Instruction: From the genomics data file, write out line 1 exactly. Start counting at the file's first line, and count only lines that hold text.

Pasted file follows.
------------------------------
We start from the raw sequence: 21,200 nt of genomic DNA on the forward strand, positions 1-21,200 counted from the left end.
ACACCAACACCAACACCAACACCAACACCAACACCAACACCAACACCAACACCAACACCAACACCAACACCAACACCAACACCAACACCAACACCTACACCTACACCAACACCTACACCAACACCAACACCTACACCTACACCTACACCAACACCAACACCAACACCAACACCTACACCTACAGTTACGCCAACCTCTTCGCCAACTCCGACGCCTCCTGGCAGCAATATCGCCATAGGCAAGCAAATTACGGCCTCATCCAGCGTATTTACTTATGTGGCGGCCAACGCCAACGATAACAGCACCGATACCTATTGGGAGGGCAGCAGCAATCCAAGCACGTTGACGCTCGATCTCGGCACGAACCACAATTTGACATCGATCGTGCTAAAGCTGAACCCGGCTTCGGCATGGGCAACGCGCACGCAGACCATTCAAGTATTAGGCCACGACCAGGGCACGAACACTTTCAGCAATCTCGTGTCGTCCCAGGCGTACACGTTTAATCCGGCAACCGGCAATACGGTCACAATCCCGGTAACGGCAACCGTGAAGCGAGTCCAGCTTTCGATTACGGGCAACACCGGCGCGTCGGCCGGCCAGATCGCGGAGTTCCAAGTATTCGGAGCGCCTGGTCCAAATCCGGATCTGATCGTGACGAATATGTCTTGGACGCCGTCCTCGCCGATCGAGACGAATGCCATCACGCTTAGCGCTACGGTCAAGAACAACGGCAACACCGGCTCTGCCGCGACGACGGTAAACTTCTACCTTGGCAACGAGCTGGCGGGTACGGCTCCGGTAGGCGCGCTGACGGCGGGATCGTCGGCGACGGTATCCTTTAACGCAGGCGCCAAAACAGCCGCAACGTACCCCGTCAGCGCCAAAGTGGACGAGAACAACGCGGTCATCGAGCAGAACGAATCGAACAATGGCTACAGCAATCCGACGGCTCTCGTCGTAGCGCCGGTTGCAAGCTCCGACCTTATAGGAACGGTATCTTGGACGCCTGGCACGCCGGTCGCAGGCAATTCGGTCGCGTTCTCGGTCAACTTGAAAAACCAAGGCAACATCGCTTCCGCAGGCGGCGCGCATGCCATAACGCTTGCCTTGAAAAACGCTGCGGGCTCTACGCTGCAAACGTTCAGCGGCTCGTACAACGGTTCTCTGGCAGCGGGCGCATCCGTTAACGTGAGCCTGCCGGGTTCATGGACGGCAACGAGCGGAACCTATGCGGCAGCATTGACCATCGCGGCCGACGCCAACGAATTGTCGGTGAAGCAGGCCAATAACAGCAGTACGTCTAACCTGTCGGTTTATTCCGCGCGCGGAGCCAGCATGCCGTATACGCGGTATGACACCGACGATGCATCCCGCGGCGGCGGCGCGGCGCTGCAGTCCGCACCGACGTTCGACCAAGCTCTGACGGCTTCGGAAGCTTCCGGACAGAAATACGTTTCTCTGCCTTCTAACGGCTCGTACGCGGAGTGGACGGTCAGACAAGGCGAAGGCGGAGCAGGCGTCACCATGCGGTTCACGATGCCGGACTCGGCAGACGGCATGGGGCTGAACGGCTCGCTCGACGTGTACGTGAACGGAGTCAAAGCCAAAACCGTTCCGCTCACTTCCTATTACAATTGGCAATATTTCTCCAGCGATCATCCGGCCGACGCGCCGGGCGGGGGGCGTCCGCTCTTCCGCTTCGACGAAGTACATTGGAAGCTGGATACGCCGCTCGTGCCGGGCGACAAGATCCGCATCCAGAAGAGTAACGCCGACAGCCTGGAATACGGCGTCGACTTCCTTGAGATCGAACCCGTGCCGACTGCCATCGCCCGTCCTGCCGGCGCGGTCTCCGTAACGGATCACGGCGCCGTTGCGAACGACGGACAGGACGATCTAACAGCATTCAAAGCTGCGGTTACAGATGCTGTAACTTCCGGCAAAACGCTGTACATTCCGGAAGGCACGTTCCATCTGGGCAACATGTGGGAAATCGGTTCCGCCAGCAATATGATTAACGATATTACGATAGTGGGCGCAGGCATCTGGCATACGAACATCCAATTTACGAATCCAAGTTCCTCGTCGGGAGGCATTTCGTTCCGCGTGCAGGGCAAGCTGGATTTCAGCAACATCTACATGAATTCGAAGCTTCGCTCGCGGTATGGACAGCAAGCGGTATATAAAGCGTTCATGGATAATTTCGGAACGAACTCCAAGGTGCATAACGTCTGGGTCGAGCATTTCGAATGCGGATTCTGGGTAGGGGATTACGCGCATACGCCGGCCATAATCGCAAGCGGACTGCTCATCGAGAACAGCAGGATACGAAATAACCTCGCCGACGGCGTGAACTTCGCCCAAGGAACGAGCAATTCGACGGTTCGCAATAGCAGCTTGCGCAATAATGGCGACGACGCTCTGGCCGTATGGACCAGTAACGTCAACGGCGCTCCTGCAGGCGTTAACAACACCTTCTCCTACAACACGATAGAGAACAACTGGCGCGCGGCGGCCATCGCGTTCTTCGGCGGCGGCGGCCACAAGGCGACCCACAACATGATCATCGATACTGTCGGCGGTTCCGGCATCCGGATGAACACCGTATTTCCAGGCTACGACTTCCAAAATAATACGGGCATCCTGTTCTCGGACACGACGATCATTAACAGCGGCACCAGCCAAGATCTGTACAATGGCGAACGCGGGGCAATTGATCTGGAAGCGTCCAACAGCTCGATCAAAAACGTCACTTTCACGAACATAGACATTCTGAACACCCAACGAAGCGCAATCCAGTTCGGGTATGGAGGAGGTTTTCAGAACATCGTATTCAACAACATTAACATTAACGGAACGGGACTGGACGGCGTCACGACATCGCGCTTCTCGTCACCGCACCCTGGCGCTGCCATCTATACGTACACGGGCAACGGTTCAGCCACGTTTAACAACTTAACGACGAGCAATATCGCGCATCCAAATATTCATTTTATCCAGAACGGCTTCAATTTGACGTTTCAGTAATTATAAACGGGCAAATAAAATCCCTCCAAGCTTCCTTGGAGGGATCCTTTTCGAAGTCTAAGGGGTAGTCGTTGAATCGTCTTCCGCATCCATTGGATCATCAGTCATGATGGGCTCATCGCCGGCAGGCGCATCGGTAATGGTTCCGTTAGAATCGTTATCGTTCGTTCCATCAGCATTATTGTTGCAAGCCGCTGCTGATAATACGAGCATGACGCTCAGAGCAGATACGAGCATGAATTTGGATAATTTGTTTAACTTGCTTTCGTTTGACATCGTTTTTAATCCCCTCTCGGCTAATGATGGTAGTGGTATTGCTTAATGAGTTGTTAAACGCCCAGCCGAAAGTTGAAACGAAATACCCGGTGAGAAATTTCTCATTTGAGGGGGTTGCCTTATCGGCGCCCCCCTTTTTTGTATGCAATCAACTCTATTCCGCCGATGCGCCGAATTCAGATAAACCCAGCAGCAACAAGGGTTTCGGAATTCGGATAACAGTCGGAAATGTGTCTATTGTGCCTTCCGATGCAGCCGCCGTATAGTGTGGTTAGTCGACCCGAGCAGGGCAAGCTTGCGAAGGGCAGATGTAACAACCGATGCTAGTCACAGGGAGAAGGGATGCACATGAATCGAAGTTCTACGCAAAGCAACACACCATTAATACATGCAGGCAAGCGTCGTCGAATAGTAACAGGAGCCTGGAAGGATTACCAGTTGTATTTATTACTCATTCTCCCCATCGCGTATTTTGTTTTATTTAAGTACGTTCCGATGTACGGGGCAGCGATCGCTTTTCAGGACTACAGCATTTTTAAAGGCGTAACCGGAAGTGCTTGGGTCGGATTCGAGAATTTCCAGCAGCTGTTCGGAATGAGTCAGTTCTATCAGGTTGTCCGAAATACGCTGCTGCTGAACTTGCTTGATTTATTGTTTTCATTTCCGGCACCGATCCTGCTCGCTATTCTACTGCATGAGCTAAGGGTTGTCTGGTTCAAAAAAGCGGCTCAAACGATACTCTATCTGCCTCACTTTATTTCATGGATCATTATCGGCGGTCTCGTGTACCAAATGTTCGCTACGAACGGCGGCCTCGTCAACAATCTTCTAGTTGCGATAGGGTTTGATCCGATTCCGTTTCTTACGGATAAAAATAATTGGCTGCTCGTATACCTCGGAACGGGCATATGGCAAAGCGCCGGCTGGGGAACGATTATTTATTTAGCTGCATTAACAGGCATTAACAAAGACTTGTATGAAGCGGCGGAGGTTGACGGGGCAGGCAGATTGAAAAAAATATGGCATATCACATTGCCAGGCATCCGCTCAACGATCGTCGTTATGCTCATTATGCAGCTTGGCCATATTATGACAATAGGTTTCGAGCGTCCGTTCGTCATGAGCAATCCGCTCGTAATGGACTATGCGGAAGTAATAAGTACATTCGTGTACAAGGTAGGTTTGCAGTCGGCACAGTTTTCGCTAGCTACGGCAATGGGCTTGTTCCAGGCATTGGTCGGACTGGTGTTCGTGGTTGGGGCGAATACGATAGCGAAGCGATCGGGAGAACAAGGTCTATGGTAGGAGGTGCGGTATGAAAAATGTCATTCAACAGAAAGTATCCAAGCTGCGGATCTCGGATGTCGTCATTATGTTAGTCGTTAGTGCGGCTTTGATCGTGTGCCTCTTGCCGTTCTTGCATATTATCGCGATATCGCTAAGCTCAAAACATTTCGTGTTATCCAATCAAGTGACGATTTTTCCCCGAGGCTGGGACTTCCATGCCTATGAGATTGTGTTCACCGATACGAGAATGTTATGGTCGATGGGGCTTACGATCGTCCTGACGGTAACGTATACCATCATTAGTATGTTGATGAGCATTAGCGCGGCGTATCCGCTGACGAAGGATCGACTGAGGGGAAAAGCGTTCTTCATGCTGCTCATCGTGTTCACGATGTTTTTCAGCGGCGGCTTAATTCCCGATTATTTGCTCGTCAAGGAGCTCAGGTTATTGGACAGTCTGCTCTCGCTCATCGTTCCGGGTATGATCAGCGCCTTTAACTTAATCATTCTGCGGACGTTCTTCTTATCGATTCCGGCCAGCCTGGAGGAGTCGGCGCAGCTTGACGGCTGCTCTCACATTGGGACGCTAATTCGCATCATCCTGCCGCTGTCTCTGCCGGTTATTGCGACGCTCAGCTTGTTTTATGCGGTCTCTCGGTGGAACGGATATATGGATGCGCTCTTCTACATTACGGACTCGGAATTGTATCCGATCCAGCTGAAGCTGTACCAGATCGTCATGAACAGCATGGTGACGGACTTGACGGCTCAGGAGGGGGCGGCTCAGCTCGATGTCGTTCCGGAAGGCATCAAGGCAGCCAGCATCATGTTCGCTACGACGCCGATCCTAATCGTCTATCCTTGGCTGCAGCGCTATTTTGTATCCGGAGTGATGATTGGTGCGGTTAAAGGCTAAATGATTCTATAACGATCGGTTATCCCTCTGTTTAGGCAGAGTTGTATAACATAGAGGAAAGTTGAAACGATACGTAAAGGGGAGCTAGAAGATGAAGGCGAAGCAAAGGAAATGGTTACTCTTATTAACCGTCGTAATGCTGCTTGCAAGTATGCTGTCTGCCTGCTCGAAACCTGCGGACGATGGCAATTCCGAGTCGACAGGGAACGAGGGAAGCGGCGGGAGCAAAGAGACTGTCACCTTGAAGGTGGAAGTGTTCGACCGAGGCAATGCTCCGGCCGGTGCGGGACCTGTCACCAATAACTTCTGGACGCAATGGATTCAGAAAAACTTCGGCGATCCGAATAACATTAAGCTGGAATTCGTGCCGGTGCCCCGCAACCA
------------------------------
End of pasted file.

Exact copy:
We start from the raw sequence: 21,200 nt of genomic DNA on the forward strand, positions 1-21,200 counted from the left end.